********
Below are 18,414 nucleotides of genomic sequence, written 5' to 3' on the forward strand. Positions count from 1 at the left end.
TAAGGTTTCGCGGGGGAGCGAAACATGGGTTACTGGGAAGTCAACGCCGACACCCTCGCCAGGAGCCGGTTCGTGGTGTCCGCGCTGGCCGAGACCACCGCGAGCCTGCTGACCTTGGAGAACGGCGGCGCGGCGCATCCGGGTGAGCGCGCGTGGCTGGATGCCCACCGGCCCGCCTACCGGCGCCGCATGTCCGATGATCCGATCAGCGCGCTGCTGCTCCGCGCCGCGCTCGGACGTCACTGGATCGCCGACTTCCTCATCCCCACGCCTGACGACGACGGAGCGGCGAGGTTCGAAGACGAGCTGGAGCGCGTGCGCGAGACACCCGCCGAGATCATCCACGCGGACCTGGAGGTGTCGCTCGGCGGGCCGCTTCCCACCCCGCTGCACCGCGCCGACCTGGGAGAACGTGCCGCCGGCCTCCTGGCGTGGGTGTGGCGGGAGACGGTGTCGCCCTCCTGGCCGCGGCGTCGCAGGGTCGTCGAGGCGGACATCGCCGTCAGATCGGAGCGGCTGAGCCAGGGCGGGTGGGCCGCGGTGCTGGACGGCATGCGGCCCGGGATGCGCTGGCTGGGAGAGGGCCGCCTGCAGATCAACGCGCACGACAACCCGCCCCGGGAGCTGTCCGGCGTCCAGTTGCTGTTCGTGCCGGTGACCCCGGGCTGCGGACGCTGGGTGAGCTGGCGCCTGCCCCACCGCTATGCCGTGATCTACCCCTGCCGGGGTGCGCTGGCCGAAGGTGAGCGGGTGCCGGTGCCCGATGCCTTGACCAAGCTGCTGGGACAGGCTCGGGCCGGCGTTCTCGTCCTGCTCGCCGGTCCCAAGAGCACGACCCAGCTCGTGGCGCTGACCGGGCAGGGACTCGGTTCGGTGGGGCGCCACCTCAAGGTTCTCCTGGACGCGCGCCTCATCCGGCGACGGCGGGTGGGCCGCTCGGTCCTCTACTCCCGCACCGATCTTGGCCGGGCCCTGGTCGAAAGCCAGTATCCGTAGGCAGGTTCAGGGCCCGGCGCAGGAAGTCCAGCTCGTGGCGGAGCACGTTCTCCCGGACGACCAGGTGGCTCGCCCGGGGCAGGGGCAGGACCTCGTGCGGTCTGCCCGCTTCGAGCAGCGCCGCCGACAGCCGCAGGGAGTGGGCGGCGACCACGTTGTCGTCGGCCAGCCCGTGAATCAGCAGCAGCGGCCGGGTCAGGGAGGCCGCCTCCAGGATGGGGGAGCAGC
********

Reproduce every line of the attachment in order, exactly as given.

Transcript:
Below are 18,414 nucleotides of genomic sequence, written 5' to 3' on the forward strand. Positions count from 1 at the left end.
TAAGGTTTCGCGGGGGAGCGAAACATGGGTTACTGGGAAGTCAACGCCGACACCCTCGCCAGGAGCCGGTTCGTGGTGTCCGCGCTGGCCGAGACCACCGCGAGCCTGCTGACCTTGGAGAACGGCGGCGCGGCGCATCCGGGTGAGCGCGCGTGGCTGGATGCCCACCGGCCCGCCTACCGGCGCCGCATGTCCGATGATCCGATCAGCGCGCTGCTGCTCCGCGCCGCGCTCGGACGTCACTGGATCGCCGACTTCCTCATCCCCACGCCTGACGACGACGGAGCGGCGAGGTTCGAAGACGAGCTGGAGCGCGTGCGCGAGACACCCGCCGAGATCATCCACGCGGACCTGGAGGTGTCGCTCGGCGGGCCGCTTCCCACCCCGCTGCACCGCGCCGACCTGGGAGAACGTGCCGCCGGCCTCCTGGCGTGGGTGTGGCGGGAGACGGTGTCGCCCTCCTGGCCGCGGCGTCGCAGGGTCGTCGAGGCGGACATCGCCGTCAGATCGGAGCGGCTGAGCCAGGGCGGGTGGGCCGCGGTGCTGGACGGCATGCGGCCCGGGATGCGCTGGCTGGGAGAGGGCCGCCTGCAGATCAACGCGCACGACAACCCGCCCCGGGAGCTGTCCGGCGTCCAGTTGCTGTTCGTGCCGGTGACCCCGGGCTGCGGACGCTGGGTGAGCTGGCGCCTGCCCCACCGCTATGCCGTGATCTACCCCTGCCGGGGTGCGCTGGCCGAAGGTGAGCGGGTGCCGGTGCCCGATGCCTTGACCAAGCTGCTGGGACAGGCTCGGGCCGGCGTTCTCGTCCTGCTCGCCGGTCCCAAGAGCACGACCCAGCTCGTGGCGCTGACCGGGCAGGGACTCGGTTCGGTGGGGCGCCACCTCAAGGTTCTCCTGGACGCGCGCCTCATCCGGCGACGGCGGGTGGGCCGCTCGGTCCTCTACTCCCGCACCGATCTTGGCCGGGCCCTGGTCGAAAGCCAGTATCCGTAGGCAGGTTCAGGGCCCGGCGCAGGAAGTCCAGCTCGTGGCGGAGCACGTTCTCCCGGACGACCAGGTGGCTCGCCCGGGGCAGGGGCAGGACCTCGTGCGGTCTGCCCGCTTCGAGCAGCGCCGCCGACAGCCGCAGGGAGTGGGCGGCGACCACGTTGTCGTCGGCCAGCCCGTGAATCAGCAGCAGCGGCCGGGTCAGGGAGGCCGCCTCCAGGATGGGGGAGCAGC